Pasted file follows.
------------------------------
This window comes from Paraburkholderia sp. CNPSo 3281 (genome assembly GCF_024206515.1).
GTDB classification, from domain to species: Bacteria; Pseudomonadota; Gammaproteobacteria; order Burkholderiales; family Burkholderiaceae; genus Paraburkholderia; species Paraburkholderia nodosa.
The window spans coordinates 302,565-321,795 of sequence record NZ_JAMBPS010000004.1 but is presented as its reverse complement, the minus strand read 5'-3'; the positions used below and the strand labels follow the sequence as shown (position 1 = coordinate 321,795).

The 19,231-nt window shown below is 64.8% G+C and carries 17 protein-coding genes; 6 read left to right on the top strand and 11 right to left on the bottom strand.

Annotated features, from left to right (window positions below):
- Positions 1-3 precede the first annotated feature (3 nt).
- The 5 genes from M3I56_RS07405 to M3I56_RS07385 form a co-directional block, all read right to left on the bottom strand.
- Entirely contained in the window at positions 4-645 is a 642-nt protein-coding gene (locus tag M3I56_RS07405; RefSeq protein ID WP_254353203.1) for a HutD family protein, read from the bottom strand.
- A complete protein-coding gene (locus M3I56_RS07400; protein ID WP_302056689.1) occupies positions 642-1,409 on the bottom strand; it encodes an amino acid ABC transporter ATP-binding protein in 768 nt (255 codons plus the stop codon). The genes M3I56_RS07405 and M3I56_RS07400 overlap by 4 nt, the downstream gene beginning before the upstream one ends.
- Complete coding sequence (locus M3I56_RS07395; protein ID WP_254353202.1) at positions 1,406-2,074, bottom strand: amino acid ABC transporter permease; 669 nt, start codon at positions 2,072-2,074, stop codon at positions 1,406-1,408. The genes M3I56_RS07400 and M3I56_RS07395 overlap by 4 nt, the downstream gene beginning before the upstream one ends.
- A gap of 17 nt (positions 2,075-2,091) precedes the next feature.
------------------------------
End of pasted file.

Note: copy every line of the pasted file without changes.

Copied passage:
This window comes from Paraburkholderia sp. CNPSo 3281 (genome assembly GCF_024206515.1).
GTDB classification, from domain to species: Bacteria; Pseudomonadota; Gammaproteobacteria; order Burkholderiales; family Burkholderiaceae; genus Paraburkholderia; species Paraburkholderia nodosa.
The window spans coordinates 302,565-321,795 of sequence record NZ_JAMBPS010000004.1 but is presented as its reverse complement, the minus strand read 5'-3'; the positions used below and the strand labels follow the sequence as shown (position 1 = coordinate 321,795).

The 19,231-nt window shown below is 64.8% G+C and carries 17 protein-coding genes; 6 read left to right on the top strand and 11 right to left on the bottom strand.

Annotated features, from left to right (window positions below):
- Positions 1-3 precede the first annotated feature (3 nt).
- The 5 genes from M3I56_RS07405 to M3I56_RS07385 form a co-directional block, all read right to left on the bottom strand.
- Entirely contained in the window at positions 4-645 is a 642-nt protein-coding gene (locus tag M3I56_RS07405; RefSeq protein ID WP_254353203.1) for a HutD family protein, read from the bottom strand.
- A complete protein-coding gene (locus M3I56_RS07400; protein ID WP_302056689.1) occupies positions 642-1,409 on the bottom strand; it encodes an amino acid ABC transporter ATP-binding protein in 768 nt (255 codons plus the stop codon). The genes M3I56_RS07405 and M3I56_RS07400 overlap by 4 nt, the downstream gene beginning before the upstream one ends.
- Complete coding sequence (locus M3I56_RS07395; protein ID WP_254353202.1) at positions 1,406-2,074, bottom strand: amino acid ABC transporter permease; 669 nt, start codon at positions 2,072-2,074, stop codon at positions 1,406-1,408. The genes M3I56_RS07400 and M3I56_RS07395 overlap by 4 nt, the downstream gene beginning before the upstream one ends.
- A gap of 17 nt (positions 2,075-2,091) precedes the next feature.